Native American Chief David Bald Eagle, who appeared in the Oscar-winning 1990 film Dances With Wolves, has died aged 97.
The grandson of Chief White Bull, who fought in the Battle of the Little Bighorn in 1876, Bald Eagle appeared in more than 40 films.
He went on to become the face of South Dakota's Lakota people.
He died at his home on the Cheyenne River Indian Reservation on 22 July, according to a local funeral home.
Born in a tepee in 1919 on the Cheyenne River Sioux Tribe Reservation, his native Lakota name translates as Wounded in Winter Beautiful Bald Eagle.
He served in the US Army during World War Two where he fought in the landings at Anzio in Italy and won the silver star.
After being severely wounded by German fire while parachuting into Normandy during D-Day, Bald Eagle pursued a music career as a drummer for Cliff Keyes Big Band.
Following a foray into ballroom dancing, which ended with the tragic death of his dance partner and wife, Penny Rathburn, in a car crash, Bald Eagle established a career in Hollywood.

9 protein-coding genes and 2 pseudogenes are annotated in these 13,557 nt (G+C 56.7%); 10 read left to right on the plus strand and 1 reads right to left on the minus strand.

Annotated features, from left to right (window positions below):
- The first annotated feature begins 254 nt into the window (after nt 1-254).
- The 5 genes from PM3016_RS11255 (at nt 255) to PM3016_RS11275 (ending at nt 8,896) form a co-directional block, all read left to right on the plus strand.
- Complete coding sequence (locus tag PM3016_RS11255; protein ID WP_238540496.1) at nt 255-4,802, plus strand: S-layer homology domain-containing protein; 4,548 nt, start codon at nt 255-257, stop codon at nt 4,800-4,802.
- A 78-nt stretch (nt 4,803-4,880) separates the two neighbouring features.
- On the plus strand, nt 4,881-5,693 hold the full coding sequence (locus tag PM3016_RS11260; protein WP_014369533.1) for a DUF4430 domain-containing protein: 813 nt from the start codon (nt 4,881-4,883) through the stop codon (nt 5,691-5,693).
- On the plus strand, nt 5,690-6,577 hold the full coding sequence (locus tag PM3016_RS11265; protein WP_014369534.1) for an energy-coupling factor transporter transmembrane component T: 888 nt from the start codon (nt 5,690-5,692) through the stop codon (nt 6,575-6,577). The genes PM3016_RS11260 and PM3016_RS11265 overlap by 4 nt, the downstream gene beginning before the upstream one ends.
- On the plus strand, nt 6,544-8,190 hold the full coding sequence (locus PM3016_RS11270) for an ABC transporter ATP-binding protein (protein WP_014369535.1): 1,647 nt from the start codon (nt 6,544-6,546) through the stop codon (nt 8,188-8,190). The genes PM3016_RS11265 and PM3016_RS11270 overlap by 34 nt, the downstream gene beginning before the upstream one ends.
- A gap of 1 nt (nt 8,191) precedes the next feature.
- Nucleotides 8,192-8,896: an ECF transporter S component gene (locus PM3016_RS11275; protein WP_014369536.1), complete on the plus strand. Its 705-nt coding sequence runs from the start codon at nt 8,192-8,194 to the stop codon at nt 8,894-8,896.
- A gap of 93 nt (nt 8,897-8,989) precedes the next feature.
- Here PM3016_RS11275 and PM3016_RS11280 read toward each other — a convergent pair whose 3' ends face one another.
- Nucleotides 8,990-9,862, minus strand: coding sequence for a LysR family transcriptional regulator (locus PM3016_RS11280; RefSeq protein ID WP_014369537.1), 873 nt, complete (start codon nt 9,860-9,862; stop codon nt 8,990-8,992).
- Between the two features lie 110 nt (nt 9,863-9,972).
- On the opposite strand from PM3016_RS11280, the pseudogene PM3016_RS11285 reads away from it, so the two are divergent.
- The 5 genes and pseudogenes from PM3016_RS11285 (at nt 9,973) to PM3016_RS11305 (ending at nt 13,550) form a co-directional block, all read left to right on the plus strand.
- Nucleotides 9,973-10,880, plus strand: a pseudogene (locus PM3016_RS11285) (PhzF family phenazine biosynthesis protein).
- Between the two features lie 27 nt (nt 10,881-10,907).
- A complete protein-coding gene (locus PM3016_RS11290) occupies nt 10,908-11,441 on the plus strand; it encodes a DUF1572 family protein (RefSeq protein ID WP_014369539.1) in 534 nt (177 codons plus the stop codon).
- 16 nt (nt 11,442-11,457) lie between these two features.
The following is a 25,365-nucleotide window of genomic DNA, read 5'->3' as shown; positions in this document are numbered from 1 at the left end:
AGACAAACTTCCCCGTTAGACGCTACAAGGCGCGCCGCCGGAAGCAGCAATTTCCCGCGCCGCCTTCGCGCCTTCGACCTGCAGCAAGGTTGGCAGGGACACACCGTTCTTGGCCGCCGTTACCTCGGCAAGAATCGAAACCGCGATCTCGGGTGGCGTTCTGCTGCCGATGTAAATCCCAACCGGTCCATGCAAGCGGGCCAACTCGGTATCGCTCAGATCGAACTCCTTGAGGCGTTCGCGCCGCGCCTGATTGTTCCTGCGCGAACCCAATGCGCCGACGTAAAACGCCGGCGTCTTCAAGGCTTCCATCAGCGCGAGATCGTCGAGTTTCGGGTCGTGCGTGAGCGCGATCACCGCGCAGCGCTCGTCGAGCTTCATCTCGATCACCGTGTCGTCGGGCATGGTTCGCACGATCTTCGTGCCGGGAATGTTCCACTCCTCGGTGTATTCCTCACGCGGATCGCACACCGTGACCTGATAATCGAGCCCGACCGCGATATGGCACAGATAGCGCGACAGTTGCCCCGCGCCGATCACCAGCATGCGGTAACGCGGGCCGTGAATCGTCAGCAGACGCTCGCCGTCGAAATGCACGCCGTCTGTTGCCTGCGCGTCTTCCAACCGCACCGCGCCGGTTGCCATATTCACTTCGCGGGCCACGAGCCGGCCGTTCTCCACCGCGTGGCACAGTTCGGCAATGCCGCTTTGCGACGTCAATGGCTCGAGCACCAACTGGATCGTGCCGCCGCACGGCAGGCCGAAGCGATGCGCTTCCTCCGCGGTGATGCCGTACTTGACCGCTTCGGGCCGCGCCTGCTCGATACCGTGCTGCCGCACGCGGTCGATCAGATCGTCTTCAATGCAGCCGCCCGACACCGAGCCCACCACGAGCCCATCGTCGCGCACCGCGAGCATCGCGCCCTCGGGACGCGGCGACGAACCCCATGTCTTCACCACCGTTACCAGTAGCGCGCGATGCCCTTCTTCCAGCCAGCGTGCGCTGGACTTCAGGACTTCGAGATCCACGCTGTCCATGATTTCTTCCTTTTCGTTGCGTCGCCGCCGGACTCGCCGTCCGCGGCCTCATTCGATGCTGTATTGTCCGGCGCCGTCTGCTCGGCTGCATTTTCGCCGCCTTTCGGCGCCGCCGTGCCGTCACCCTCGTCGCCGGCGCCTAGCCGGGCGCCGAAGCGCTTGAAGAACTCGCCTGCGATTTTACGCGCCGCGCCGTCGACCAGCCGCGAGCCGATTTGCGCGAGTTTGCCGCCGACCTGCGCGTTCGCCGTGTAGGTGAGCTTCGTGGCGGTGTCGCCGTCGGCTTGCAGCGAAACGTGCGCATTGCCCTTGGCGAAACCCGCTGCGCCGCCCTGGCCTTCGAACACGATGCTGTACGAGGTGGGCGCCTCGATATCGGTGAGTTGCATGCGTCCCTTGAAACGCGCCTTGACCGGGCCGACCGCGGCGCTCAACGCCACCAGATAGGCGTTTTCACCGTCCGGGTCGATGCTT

He trained a range of stars including John Wayne in horse and gun handling, and served as Errol Flynn's stunt double.
In the late 1950s he joined a rodeo display team and while in Belgium met his second wife, Josee.
He continued to work as an actor and became the face of South Dakota's state tourism promotions for decades.
Outside of showbusiness, Bald Eagle's dedication to the Lakota people saw him elected as the first Chief of the United Native Nations in 2001, addressing indigenous people worldwide.
His last film role was in Neither Wolf Nor Dog, which premiered at the Edinburgh Film Festival last month.
The film's director, Steven Lewis Simpson, praised Bald Eagle as "truly unique".
"His life was more extraordinary than of those that most great biographies are written about; the joys and the tragedies," he said.
"He was an astonishingly beautiful man. The sparkle from his eyes when he smiled or was being mischievous was a joy to behold."
Rooks Funeral Home in Eagle Butte said Bald Eagle's funeral is scheduled for 29 July at Black Hills National Cemetery in Sturgis, following a traditional four-day wake.